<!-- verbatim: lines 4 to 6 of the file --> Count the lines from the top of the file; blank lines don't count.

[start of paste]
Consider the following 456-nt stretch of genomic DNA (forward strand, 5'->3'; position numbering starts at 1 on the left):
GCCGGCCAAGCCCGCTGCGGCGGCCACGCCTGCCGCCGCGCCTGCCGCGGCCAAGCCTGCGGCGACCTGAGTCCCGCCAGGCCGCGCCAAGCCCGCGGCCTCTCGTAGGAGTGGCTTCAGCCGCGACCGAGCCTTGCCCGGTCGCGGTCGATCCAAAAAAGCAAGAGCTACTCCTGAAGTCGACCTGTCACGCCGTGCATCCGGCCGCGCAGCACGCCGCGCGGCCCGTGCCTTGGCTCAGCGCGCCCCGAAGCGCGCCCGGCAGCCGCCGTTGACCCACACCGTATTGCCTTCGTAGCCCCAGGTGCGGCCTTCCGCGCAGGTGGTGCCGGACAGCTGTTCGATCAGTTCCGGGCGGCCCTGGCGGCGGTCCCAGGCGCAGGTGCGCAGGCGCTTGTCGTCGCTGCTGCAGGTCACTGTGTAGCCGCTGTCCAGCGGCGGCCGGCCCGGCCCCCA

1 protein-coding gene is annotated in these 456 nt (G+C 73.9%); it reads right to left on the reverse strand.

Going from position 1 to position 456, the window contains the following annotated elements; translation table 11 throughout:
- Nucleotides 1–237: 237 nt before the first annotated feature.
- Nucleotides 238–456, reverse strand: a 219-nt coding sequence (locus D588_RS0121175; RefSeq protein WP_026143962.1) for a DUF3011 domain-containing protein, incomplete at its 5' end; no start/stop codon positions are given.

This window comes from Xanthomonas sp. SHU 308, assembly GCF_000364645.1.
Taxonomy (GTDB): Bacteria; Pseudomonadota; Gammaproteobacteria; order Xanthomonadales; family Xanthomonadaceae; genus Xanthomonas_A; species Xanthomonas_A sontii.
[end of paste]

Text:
Going from position 1 to position 456, the window contains the following annotated elements; translation table 11 throughout:
- Nucleotides 1–237: 237 nt before the first annotated feature.
- Nucleotides 238–456, reverse strand: a 219-nt coding sequence (locus D588_RS0121175; RefSeq protein WP_026143962.1) for a DUF3011 domain-containing protein, incomplete at its 5' end; no start/stop codon positions are given.